The Twin Cities vegan scene has been exploding for a half-decade now. First identified as a boom in 2018 or so, additional waves of plant-based prominence have been pinpointed recently as more folks have gone vegan and more restaurants have popped up to serve them.
But when we talk about the “golden age” of vegan dining in the Twin Cities, what we’re really talking about is a golden age of vegan dining in Minneapolis.
A sampling: Open in Northeast since 2016, the vegan butcher shop Herbivorous Butcher introduced a fast-casual fried chicken restaurant, Herbie Butcher’s Fried Chicken, at 48th & Chicago last May. Stalk & Spade, the vegan fast-food chain with a flagship in Wayzata, is adding two Minneapolis franchises this year. Hark! Cafe serves a menu of meat-free and gluten-free eats downtown; so does Coconut Whisk Cafe. Francis has been slingin’ killer vegan burgers at Sociable Cider Werks since September.
All of that is happening in Minneapolis, and that’s alongside more established vegan favorites like Reverie, Trio Plant-Based, and Crepe & Spoon vegan ice cream.
If you find yourself with a hankering for vegan food from a plant-based restaurant in St. Paul? You’re pretty much left with J. Selby’s. And J. Selby’s is great—but that doesn’t give plant-based diners in Pig’s Eye a lot of porkless products to choose from.
It turns out there is one other option: a little Eastside sub shop called Insane Vegan. The Black-owned, plant-based eatery quietly opened on an unassuming stretch of Arcade Street in March (after a brief stint in Minneapolis), and only hit Racket’s radar last month after a friend Instagrammed a photo of their vegan hoagie haul.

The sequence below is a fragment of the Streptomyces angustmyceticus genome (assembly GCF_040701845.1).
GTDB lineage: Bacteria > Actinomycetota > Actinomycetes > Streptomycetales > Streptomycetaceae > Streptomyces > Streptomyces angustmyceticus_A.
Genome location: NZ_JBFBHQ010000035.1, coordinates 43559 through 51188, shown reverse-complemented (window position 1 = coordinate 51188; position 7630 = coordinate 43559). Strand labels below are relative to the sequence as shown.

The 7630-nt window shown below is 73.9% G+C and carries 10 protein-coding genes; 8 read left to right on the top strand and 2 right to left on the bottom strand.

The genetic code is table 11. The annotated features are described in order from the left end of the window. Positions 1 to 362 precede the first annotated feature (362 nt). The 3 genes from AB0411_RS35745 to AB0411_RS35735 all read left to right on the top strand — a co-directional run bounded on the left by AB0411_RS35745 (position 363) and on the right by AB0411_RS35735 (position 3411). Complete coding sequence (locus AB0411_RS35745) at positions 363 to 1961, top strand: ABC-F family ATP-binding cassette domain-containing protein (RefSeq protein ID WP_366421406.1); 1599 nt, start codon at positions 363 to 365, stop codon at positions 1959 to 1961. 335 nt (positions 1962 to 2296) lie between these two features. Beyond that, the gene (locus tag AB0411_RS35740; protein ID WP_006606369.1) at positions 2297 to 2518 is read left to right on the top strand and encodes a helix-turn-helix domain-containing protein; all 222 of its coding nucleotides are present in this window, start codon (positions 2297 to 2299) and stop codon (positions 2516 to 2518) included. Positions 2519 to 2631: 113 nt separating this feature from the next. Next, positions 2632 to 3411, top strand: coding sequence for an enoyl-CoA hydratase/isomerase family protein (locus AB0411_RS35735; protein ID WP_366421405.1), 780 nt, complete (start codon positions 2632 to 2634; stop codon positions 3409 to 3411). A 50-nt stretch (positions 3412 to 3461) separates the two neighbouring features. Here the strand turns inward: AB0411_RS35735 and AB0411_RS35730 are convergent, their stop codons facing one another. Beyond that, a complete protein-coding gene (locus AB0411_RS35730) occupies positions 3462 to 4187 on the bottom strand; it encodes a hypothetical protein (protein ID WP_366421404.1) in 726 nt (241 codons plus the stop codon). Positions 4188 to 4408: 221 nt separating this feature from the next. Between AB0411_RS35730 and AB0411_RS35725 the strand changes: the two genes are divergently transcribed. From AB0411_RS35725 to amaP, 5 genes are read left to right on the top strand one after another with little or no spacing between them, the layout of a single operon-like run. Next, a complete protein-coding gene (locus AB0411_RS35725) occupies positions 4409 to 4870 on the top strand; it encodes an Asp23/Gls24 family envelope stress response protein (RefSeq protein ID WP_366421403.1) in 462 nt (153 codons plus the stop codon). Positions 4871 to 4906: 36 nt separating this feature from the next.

Insane Vegan’s menu is made up of flatbread pizzas, sandwiches, salads, and sides—think vegan versions of the things you’d find at any good deli, down to the colorful checkered paper your sammies come wrapped in. Hoagies like the Marinara Maniac, Very Veggie, and Arcade Club are available in full sizes ($14-$17) or half sizes ($8-$9), with a few panini-pressed melts for $14-$15. Flatbreads like The Lunatic (chikn, red onions, mushrooms, mozzarella, cilantro, and roasted garlic butter bbq sauce), which are billed as “12-inch personals” but are sizeable and shareable, go for $16.
We opted for takeout, and after returning home, started munching on the Platinum GLORY—a meatless cheeseburger pizza drizzled with house-made Insane Sauce. I’m pleased to report the pizza retains its crunchy, pita-like crust even after a 25-minute car ride; it was thin but sturdy, which was good, because this thing was positively packed with ground protein, pickles, onions, and tomatoes, with a relatively light sprinkling of mozzarella cheese.
Their Insane Sauce is kind of like a spicy, mustard-y ketchup—all the flavors you’d want on a burger in one hearty drizzle that topped the whole thing off. You’ll feel as full after eating this as you would from a version made with meat, and as satisfied.
The Turkey Melt, made with their new house-roasted turkey, maple bacon, and cheddar cheese (again, all vegan), was solid; I’ll love any sandwich served on Texas Toast, and chipotle ranch sauce doesn’t hurt. But the best thing we ordered was the Loose Screw, a “tuna” hoagie topped with banana peppers, lettuce, tomatoes, cracked black pepper, and mayo.
“Absolute dupe,” my partner said after taking his first bite. “In fact, I’m questioning what they think vegan is.” We actually pulled up the menu again to make sure—this thing is a dead ringer for a classic tuna sub, with the perfect balance of relish, mayo, mustard, and spices all coming together on a soft but substantial white roll. I found myself going back for bite after bite after bite, first out of a sort of confused curiosity, and then due to the fact that this thing is goddamn good.
St. Paul may not be experiencing the same “golden age” of vegan dining as its sibling to the west, but there’s also nothing quite like Insane Vegan on the other side of the river.
And if it’s a little far from where you are? They also deliver via DoorDash and Uber Eats.
971 Arcade St., St. Paul
Tuesday – Saturday, 11 a.m.-8 p.m.